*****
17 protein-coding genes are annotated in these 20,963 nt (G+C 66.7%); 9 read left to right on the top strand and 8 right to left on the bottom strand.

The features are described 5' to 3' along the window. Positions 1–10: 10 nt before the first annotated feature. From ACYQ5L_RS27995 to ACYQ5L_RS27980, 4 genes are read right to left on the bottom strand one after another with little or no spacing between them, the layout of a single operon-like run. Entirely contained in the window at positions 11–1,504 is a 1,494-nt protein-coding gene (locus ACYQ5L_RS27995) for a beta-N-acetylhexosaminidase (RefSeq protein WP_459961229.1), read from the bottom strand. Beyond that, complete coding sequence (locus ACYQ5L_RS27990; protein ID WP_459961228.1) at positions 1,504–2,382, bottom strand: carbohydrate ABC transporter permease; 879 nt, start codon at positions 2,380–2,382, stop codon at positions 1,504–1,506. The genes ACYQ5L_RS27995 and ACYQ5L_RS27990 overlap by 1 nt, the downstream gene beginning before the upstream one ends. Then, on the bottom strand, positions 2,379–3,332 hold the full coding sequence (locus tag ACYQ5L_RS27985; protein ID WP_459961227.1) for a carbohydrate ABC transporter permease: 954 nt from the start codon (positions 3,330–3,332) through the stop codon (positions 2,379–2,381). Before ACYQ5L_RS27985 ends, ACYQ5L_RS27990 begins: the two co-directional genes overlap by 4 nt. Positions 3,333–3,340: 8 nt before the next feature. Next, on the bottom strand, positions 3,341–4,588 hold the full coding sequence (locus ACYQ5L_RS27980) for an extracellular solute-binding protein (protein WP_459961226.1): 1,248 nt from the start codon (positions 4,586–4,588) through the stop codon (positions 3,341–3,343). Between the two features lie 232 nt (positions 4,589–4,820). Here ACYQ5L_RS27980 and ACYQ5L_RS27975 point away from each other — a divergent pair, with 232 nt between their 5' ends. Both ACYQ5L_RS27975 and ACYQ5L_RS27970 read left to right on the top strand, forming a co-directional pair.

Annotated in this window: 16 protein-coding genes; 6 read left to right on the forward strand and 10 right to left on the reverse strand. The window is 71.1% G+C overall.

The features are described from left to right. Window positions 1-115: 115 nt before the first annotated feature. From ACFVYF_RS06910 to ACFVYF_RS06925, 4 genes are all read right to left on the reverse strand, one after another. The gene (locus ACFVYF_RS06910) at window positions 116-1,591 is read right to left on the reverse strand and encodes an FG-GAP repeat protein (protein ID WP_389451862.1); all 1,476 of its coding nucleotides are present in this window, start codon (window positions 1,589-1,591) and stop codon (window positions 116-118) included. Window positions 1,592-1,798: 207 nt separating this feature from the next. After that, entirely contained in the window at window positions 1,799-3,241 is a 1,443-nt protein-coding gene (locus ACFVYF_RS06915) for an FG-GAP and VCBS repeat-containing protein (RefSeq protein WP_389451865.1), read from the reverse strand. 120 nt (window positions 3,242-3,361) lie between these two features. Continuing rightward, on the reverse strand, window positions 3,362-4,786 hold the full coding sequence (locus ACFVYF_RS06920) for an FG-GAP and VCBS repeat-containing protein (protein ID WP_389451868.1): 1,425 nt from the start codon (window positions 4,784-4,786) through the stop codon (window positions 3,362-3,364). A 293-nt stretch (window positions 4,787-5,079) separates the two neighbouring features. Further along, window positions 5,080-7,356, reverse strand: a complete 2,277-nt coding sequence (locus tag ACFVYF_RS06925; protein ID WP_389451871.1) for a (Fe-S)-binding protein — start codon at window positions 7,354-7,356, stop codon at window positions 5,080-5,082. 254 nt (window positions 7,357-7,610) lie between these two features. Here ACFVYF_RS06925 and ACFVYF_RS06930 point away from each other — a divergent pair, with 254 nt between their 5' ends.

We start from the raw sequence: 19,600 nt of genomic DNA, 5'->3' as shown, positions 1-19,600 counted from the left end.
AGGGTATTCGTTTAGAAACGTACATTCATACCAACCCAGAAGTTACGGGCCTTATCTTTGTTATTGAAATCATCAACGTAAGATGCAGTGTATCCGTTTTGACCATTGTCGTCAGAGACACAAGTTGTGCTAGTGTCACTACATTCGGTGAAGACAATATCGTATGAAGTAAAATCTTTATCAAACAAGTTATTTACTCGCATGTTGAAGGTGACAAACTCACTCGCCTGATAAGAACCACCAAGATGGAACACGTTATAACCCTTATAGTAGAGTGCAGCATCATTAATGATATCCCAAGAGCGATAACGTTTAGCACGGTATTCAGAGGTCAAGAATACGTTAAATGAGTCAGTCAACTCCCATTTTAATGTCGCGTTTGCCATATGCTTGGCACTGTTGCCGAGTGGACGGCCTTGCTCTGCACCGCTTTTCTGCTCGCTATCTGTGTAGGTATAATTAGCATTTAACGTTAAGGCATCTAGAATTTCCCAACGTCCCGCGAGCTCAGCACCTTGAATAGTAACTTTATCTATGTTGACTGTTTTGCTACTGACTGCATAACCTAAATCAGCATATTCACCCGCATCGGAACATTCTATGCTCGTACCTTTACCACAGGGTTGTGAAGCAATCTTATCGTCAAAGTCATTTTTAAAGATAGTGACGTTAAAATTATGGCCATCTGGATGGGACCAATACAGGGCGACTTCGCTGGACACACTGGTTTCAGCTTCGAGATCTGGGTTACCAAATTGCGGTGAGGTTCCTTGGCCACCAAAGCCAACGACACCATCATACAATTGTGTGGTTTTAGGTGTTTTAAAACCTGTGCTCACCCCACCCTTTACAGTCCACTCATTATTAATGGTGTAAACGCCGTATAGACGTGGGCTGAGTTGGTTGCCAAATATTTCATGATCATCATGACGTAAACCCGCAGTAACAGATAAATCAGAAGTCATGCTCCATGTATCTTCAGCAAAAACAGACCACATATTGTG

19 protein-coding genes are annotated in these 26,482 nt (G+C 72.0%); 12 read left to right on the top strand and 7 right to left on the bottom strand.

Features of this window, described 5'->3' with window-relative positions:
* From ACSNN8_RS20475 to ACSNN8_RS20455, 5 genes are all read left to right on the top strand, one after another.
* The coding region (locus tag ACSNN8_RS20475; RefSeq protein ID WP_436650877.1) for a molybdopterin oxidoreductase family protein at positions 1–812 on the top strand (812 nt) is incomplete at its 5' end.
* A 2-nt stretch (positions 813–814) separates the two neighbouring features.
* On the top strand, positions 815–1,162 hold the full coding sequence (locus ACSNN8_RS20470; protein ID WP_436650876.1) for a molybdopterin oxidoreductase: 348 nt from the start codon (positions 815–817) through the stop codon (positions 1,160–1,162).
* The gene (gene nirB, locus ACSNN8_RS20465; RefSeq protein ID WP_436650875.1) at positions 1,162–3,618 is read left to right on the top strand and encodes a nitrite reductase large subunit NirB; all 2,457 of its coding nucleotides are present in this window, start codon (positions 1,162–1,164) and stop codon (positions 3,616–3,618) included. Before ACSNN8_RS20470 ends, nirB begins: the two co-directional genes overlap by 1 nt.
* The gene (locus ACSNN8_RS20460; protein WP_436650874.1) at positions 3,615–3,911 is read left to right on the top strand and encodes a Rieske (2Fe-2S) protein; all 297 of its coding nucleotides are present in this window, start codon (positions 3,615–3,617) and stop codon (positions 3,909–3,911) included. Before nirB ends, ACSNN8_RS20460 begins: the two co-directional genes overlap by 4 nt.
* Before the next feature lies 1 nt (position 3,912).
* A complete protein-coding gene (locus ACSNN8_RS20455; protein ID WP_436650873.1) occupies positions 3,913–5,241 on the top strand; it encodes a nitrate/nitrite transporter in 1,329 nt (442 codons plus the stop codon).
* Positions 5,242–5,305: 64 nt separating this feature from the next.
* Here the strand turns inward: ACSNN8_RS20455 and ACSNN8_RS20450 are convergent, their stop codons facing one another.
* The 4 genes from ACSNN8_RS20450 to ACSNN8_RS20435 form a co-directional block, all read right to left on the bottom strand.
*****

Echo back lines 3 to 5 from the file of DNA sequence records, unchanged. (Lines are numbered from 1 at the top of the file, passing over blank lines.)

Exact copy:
Annotated in this window: 16 protein-coding genes; 6 read left to right on the forward strand and 10 right to left on the reverse strand. The window is 71.1% G+C overall.

The features are described from left to right. Window positions 1-115: 115 nt before the first annotated feature. From ACFVYF_RS06910 to ACFVYF_RS06925, 4 genes are all read right to left on the reverse strand, one after another. The gene (locus ACFVYF_RS06910) at window positions 116-1,591 is read right to left on the reverse strand and encodes an FG-GAP repeat protein (protein ID WP_389451862.1); all 1,476 of its coding nucleotides are present in this window, start codon (window positions 1,589-1,591) and stop codon (window positions 116-118) included. Window positions 1,592-1,798: 207 nt separating this feature from the next. After that, entirely contained in the window at window positions 1,799-3,241 is a 1,443-nt protein-coding gene (locus ACFVYF_RS06915) for an FG-GAP and VCBS repeat-containing protein (RefSeq protein WP_389451865.1), read from the reverse strand. 120 nt (window positions 3,242-3,361) lie between these two features. Continuing rightward, on the reverse strand, window positions 3,362-4,786 hold the full coding sequence (locus ACFVYF_RS06920) for an FG-GAP and VCBS repeat-containing protein (protein ID WP_389451868.1): 1,425 nt from the start codon (window positions 4,784-4,786) through the stop codon (window positions 3,362-3,364). A 293-nt stretch (window positions 4,787-5,079) separates the two neighbouring features. Further along, window positions 5,080-7,356, reverse strand: a complete 2,277-nt coding sequence (locus tag ACFVYF_RS06925; protein ID WP_389451871.1) for a (Fe-S)-binding protein — start codon at window positions 7,354-7,356, stop codon at window positions 5,080-5,082. 254 nt (window positions 7,357-7,610) lie between these two features. Here ACFVYF_RS06925 and ACFVYF_RS06930 point away from each other — a divergent pair, with 254 nt between their 5' ends.

We start from the raw sequence: 19,600 nt of genomic DNA, 5'->3' as shown, positions 1-19,600 counted from the left end.